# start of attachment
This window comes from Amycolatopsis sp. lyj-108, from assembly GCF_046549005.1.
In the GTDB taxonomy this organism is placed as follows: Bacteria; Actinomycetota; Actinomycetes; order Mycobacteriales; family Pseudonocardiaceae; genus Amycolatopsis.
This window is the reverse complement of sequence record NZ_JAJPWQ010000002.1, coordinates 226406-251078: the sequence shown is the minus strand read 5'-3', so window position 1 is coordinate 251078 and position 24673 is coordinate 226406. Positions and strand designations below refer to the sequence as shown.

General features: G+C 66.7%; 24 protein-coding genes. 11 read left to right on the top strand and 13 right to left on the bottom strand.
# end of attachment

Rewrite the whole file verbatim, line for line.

This window comes from Amycolatopsis sp. lyj-108, from assembly GCF_046549005.1.
In the GTDB taxonomy this organism is placed as follows: Bacteria; Actinomycetota; Actinomycetes; order Mycobacteriales; family Pseudonocardiaceae; genus Amycolatopsis.
This window is the reverse complement of sequence record NZ_JAJPWQ010000002.1, coordinates 226406-251078: the sequence shown is the minus strand read 5'-3', so window position 1 is coordinate 251078 and position 24673 is coordinate 226406. Positions and strand designations below refer to the sequence as shown.

General features: G+C 66.7%; 24 protein-coding genes. 11 read left to right on the top strand and 13 right to left on the bottom strand.